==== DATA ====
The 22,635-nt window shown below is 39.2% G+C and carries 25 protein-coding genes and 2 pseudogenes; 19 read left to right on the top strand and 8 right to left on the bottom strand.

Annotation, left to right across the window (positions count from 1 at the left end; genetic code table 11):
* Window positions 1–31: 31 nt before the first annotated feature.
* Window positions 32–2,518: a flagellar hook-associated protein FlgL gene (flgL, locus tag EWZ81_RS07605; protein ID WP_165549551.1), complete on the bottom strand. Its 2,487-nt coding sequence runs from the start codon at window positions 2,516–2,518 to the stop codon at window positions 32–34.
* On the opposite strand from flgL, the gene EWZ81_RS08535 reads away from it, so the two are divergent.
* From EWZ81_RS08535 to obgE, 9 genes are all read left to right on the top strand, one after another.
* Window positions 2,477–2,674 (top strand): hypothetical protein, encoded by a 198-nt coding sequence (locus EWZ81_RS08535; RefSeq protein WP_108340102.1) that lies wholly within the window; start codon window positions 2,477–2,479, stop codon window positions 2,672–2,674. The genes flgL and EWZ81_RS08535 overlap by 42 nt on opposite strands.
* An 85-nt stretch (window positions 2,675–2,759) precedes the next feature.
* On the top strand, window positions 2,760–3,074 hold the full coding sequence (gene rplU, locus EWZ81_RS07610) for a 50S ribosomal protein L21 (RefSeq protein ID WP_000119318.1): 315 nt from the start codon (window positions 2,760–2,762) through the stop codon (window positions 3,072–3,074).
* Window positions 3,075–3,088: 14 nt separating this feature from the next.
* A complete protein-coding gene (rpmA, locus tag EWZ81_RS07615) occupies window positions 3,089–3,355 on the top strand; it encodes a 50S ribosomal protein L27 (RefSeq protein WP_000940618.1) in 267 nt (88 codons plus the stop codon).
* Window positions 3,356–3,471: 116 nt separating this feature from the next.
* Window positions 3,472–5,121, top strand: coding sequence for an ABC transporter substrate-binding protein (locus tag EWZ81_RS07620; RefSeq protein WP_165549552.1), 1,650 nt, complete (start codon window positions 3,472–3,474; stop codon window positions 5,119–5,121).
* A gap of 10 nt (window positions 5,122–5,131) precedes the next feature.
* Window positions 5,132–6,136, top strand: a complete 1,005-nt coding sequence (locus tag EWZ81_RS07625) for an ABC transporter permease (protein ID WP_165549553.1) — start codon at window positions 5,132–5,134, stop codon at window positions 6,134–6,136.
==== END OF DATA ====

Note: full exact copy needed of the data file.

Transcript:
The 22,635-nt window shown below is 39.2% G+C and carries 25 protein-coding genes and 2 pseudogenes; 19 read left to right on the top strand and 8 right to left on the bottom strand.

Annotation, left to right across the window (positions count from 1 at the left end; genetic code table 11):
* Window positions 1–31: 31 nt before the first annotated feature.
* Window positions 32–2,518: a flagellar hook-associated protein FlgL gene (flgL, locus tag EWZ81_RS07605; protein ID WP_165549551.1), complete on the bottom strand. Its 2,487-nt coding sequence runs from the start codon at window positions 2,516–2,518 to the stop codon at window positions 32–34.
* On the opposite strand from flgL, the gene EWZ81_RS08535 reads away from it, so the two are divergent.
* From EWZ81_RS08535 to obgE, 9 genes are all read left to right on the top strand, one after another.
* Window positions 2,477–2,674 (top strand): hypothetical protein, encoded by a 198-nt coding sequence (locus EWZ81_RS08535; RefSeq protein WP_108340102.1) that lies wholly within the window; start codon window positions 2,477–2,479, stop codon window positions 2,672–2,674. The genes flgL and EWZ81_RS08535 overlap by 42 nt on opposite strands.
* An 85-nt stretch (window positions 2,675–2,759) precedes the next feature.
* On the top strand, window positions 2,760–3,074 hold the full coding sequence (gene rplU, locus EWZ81_RS07610) for a 50S ribosomal protein L21 (RefSeq protein ID WP_000119318.1): 315 nt from the start codon (window positions 2,760–2,762) through the stop codon (window positions 3,072–3,074).
* Window positions 3,075–3,088: 14 nt separating this feature from the next.
* A complete protein-coding gene (rpmA, locus tag EWZ81_RS07615) occupies window positions 3,089–3,355 on the top strand; it encodes a 50S ribosomal protein L27 (RefSeq protein WP_000940618.1) in 267 nt (88 codons plus the stop codon).
* Window positions 3,356–3,471: 116 nt separating this feature from the next.
* Window positions 3,472–5,121, top strand: coding sequence for an ABC transporter substrate-binding protein (locus tag EWZ81_RS07620; RefSeq protein WP_165549552.1), 1,650 nt, complete (start codon window positions 3,472–3,474; stop codon window positions 5,119–5,121).
* A gap of 10 nt (window positions 5,122–5,131) precedes the next feature.
* Window positions 5,132–6,136, top strand: a complete 1,005-nt coding sequence (locus tag EWZ81_RS07625) for an ABC transporter permease (protein ID WP_165549553.1) — start codon at window positions 5,132–5,134, stop codon at window positions 6,134–6,136.